As with any audience-related activity, it’s useful to run through your presentation with someone else who you can trust for an honest opinion about your work.  Perhaps your team member, a co-worker, classmate, or even a family member can sit through your presentation or review your PowerPoint and give you their feedback.  At times, it’s better to pick a person who doesn’t know much about the topic that you’re discussing so you can see how effective your presentation actually is.

Use a Script

As a seasoned professional that has had to sit through their share of cringe-worthy ad-libbed presentations, I’m disappointed by how many people disregard the importance of a script when presenting their material (in-person or digitally).  Unless you have a photographic memory or give the same presentation day in and day out so you know what to say by heart, flashcards and notes will save you from having to grasp for the right words during your big day.  Imagine you’re in front of your project investors trying to remember the capital of Iceland where your company founder supposedly made his initial million dollars and of all the days, you can’t recall the city to save your life (geography note: it’s Reykjavik).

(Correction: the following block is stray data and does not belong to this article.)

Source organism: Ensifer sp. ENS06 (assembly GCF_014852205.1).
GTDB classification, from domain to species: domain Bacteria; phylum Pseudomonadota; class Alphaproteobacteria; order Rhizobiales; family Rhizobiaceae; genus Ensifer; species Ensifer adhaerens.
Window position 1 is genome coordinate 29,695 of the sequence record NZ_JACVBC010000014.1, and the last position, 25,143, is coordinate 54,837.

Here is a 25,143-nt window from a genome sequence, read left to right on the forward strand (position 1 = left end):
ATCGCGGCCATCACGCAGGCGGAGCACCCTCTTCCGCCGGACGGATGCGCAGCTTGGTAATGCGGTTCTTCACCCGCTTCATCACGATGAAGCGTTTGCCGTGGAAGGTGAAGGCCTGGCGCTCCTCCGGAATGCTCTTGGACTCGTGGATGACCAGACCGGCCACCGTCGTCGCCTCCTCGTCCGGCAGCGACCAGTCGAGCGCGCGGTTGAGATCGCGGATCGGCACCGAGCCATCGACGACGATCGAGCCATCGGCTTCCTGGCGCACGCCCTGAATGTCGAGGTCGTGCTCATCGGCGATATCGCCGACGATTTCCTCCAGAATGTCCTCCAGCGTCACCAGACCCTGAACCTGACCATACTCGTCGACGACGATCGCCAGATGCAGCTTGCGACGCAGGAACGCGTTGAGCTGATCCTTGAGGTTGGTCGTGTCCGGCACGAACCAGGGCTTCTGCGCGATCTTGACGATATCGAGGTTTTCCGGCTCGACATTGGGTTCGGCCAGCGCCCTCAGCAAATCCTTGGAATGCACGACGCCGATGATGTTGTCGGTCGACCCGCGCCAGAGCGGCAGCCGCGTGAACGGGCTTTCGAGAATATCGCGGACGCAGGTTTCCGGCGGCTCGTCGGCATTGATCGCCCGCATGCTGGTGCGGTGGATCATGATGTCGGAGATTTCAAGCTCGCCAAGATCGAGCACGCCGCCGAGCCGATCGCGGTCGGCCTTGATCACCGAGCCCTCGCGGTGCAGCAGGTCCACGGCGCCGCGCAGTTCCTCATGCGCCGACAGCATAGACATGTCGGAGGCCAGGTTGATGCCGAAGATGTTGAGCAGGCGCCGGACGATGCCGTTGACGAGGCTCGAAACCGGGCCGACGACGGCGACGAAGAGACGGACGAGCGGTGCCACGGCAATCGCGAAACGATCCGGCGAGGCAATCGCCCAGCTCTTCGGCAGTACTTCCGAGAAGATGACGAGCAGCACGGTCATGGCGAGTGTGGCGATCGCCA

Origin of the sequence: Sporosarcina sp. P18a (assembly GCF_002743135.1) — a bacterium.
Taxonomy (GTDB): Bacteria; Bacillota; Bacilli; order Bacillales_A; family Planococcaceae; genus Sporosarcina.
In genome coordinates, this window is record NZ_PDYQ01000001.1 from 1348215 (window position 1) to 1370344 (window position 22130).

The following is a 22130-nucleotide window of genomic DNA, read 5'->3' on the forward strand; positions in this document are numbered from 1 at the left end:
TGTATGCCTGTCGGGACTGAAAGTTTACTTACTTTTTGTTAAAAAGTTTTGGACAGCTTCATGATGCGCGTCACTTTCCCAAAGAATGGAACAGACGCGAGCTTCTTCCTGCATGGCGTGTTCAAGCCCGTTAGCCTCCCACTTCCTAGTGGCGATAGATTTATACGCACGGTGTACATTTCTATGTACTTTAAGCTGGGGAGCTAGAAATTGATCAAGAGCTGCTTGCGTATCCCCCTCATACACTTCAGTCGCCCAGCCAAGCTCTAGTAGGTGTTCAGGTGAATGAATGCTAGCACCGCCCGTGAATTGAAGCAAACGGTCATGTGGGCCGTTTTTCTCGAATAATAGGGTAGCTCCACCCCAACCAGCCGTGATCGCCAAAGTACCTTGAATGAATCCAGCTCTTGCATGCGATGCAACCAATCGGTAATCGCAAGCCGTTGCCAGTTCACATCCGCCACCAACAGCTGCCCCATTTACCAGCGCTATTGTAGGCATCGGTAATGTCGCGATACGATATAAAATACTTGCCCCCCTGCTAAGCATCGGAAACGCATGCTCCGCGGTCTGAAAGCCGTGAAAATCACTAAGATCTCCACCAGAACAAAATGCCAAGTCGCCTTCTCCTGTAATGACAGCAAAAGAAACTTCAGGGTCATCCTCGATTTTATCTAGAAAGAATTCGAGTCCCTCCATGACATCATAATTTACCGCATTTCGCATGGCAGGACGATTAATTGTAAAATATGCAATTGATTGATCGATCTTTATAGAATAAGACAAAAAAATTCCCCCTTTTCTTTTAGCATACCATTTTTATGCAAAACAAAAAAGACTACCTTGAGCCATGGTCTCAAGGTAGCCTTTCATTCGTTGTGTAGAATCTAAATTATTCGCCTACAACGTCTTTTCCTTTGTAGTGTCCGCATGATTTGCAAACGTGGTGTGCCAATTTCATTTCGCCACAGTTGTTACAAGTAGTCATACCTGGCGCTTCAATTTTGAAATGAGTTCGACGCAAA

Practice, Practice, Practice

In the absence of a real audience, you can be your own critic.  Do a few read-throughs of your work in front of a mirror.  Use a timer to see how long your entire presentation will take.  Did you exceed your time limit?  Did you speak too quickly or forget to take breaths in between your sentences?  Did you skip lines or say “umm”, “ya’ know”, or “like” to fill the silence?

Take notes on what mistakes you made so that you can correct them on the next read-through.  Since you have an audio recorder on your phone or computer, use it while you present and review your work to see where you can make improvements.

And last, but not least, for the love of all that is good in this world of words, please DON’T READ OFF YOUR SLIDES!

I hope this helps you make your own crowd-pleasing presentation 🙂